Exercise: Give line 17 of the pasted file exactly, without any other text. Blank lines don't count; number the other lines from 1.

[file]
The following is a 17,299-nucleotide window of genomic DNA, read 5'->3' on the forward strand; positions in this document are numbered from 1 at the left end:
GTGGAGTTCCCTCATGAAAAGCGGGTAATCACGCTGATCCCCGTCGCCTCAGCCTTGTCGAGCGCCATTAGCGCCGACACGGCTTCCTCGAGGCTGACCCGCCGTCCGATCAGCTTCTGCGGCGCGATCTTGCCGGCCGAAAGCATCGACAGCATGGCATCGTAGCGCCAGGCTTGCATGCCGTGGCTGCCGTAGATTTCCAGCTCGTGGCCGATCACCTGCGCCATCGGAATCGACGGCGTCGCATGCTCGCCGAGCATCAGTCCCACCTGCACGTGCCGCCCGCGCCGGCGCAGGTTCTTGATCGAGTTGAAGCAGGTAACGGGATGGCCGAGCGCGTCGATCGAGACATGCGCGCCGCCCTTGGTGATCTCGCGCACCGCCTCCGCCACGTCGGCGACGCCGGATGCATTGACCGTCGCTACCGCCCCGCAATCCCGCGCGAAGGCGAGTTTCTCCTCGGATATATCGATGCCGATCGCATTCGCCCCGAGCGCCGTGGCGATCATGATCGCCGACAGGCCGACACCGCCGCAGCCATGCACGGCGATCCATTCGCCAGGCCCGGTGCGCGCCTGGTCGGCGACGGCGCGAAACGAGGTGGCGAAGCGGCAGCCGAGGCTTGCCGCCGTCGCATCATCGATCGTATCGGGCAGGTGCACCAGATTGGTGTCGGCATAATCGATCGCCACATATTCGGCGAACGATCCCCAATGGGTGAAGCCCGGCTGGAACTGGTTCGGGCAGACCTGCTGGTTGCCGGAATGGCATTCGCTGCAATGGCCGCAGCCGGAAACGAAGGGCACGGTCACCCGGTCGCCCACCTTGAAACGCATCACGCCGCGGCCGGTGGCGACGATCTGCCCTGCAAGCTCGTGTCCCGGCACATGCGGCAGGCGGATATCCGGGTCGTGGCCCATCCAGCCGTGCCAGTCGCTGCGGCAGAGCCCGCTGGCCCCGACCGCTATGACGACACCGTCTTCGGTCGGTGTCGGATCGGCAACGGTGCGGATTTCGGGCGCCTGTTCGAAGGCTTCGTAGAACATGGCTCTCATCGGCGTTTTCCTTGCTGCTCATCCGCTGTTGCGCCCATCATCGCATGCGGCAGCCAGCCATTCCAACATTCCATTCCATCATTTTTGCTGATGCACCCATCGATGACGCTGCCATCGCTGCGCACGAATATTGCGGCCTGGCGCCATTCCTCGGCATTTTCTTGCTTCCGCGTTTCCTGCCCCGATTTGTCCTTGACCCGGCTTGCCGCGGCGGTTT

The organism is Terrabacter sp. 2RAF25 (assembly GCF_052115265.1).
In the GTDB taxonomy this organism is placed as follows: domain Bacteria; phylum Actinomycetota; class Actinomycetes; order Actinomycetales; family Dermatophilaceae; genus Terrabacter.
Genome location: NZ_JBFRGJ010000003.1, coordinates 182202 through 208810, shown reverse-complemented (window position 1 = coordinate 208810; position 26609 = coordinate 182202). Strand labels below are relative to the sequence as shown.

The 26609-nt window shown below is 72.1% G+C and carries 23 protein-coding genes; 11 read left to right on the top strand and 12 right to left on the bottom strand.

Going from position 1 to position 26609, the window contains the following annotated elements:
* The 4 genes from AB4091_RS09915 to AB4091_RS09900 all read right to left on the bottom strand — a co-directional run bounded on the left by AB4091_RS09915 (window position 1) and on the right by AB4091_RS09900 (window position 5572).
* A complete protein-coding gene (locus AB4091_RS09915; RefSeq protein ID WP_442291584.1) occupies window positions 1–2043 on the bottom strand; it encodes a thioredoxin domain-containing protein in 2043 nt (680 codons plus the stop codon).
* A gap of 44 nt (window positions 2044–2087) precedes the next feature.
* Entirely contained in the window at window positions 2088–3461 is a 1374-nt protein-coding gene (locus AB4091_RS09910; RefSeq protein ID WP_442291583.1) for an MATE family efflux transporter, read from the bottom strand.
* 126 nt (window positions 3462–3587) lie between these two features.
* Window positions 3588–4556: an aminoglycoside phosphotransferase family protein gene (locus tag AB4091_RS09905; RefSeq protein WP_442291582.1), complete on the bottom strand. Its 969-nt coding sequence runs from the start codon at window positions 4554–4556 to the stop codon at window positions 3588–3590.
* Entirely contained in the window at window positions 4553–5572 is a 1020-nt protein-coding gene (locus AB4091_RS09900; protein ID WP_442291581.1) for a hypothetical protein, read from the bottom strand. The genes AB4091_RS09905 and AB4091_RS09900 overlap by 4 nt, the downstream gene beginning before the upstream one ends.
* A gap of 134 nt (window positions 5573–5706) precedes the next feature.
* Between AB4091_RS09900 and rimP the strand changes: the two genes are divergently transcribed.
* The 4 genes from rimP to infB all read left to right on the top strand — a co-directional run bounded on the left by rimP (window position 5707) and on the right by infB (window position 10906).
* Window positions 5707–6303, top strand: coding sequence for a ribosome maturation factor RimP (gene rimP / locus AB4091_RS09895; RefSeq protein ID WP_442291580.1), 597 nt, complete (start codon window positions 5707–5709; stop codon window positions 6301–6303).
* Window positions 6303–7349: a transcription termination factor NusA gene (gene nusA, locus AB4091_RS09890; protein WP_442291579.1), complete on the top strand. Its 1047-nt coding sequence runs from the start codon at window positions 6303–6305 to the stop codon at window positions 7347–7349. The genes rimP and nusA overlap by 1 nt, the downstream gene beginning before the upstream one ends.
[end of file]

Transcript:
* The 4 genes from rimP to infB all read left to right on the top strand — a co-directional run bounded on the left by rimP (window position 5707) and on the right by infB (window position 10906).